A packed house watched country duo Sugarland deliver an emotionally charged free concert meant to "celebrate" healing, life and music while serving as a tribute to the victims of a deadly stage collapse last August at the Indiana State Fair.
Singer Jennifer Nettles told Friday night's crowd — including some of those injured during the collapse — that the tragedy had changed them all.
Nettles opened 2½-hour show at a packed Conesco Fieldhouse in Indianapolis by telling audience members they were in store for an emotional night that would also be part celebration. She also told fans that Sugarland had visited the fairgrounds, where high winds toppled scaffolding and stage rigging on Aug. 13 into a crowd awaiting a performance by the country duo. Seven people were killed.
"Obviously we are here in October — we were supposed to do this show in August. Obviously, the stage is different, you are different and we are different. We are all changed by what happened then," she said. "But we are going to try to give you the best show that we can and to celebrate healing with you and to celebrate life and music with you here tonight."
Sugarland's free concert came 10 weeks after the stage collapsed as a storm neared the fairgrounds' Grandstand a few miles north of Friday night's venue. Attendees were asked to donate to a victim relief fund that already has raised nearly $1 million.
Indianapolis resident Sue Humphrey, whos5e 17-year-old son, Brad, was left partially paralyzed when he was struck by falling stage rigging that night, attended Friday's concert with her son, who only decided Friday afternoon that he wanted to go.
Humphrey said Brad was unsure if the concert would be too emotional for him, but she said it was herself, and not her son, who got choked up at one point during the show as her mind cast back to August's tragedy.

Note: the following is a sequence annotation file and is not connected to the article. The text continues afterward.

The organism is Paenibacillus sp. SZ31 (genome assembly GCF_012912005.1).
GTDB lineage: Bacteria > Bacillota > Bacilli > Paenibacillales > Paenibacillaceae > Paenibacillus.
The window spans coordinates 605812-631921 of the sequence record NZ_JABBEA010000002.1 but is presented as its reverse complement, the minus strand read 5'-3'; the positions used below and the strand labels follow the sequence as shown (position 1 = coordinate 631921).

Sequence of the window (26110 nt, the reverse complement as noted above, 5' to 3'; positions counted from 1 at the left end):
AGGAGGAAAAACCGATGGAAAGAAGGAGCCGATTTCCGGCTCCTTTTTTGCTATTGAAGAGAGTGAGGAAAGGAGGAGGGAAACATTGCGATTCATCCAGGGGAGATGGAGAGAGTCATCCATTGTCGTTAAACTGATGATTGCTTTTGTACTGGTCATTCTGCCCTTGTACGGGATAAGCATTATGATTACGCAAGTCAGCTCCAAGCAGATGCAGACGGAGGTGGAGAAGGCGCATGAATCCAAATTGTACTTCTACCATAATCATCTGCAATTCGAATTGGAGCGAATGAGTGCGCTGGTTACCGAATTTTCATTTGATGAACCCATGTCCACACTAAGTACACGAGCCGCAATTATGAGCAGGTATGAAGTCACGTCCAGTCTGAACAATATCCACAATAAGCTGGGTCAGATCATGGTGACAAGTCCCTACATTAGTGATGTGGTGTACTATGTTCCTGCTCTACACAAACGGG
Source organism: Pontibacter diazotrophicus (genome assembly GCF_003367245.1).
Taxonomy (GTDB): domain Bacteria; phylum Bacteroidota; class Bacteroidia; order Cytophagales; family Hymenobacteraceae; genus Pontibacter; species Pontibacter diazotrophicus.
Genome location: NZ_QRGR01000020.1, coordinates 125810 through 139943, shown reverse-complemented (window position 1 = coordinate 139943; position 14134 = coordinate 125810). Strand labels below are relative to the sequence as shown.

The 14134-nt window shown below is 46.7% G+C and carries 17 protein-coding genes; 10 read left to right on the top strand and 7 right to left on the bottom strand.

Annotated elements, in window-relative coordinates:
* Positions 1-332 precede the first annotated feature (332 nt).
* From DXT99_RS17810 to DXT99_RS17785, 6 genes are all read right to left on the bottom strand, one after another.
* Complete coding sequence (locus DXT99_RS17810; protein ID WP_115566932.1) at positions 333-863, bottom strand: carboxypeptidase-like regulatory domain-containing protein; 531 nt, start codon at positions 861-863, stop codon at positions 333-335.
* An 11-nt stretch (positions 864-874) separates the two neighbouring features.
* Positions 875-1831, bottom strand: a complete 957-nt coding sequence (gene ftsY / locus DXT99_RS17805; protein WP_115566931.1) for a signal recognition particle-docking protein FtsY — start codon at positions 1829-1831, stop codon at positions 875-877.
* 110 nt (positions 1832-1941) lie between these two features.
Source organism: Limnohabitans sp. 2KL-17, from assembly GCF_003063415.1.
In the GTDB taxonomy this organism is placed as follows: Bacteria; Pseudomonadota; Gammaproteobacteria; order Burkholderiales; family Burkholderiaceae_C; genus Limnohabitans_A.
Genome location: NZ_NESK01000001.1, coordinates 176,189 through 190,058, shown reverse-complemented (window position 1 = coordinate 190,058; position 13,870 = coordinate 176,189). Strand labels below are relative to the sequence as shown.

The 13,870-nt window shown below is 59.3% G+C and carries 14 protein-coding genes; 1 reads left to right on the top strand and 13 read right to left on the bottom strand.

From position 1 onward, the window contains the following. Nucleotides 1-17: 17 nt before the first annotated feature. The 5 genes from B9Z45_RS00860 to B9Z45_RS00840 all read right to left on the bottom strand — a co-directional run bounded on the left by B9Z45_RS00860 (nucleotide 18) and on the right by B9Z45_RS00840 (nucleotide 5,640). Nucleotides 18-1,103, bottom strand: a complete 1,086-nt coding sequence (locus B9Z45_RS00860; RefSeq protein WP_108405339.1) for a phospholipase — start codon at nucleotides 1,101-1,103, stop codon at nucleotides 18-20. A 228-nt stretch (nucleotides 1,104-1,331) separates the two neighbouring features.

She said Brad, a high school senior who attended the concert after finishing his first week back at school since he was injured, held up fine. Humphrey and her son, who is now in a wheelchair, sat in the venue's handicapped section.
Humphrey said she was touched when Nettles held up a flag near the end of the concert with the word "Heal" painted on it and then walked through the audience holding it aloft.
"She usually has 'Love' on that flag, but this time she spray-painted 'Heal' on it and I thought that was a very, very good touch to the show," she said.
Rick Stevens, who served as an Army medic in Vietnam, said Sugarland "hit a home run" with Friday's concert by balancing a remembrance of August's stage collapse with several vibrant and powerful renditions of their songs, including "The Incredible Machine," the name of their current album.
"I've seen them play five times and this is their most emotional, most heartfelt concerts I've seen. They just played their hearts out," he said. "It was a slam dunk."
The 57-year-old Terre Haute, Ind., resident was among those who rushed into the tangled metal rigging to help people crushed in August's collapse. He said he saw people at Friday's concert whom he had rescued.
Indiana-based musician Corey Cox and actress Rita Wilson performed before Sugarland took the stage.
Cox performed a few weeks ago at a benefit concert for a woman from his hometown of Pendleton, Ind. — 30-year-old Andrea Vellinga — who suffered severe head injuries in the stage collapse and still is struggling to recover. Vellinga's family and friends attended the show.
He dedicated one of his songs, "That'll Take You Back" to his hometown "and every other small town across this country who came together the week after Aug. 13 and prayed and supported" the victims of the collapse.
A psychiatrist who specializes in treating survivors of disasters said attending the concert could help some of the roughly 40 people injured in the stage collapse and relatives of those killed come to terms with the tragedy. But he said there's a chance it could deal others a setback, dredging up intense and painful memories.
"It's good that this benefit concert should happen, but it may be too hard for some people to go through it," said Anthony Ng, interim chief medical officer at The Acadia Hospital in Bangor, Maine. "Obviously everybody's different and there's no right way or wrong way to do this."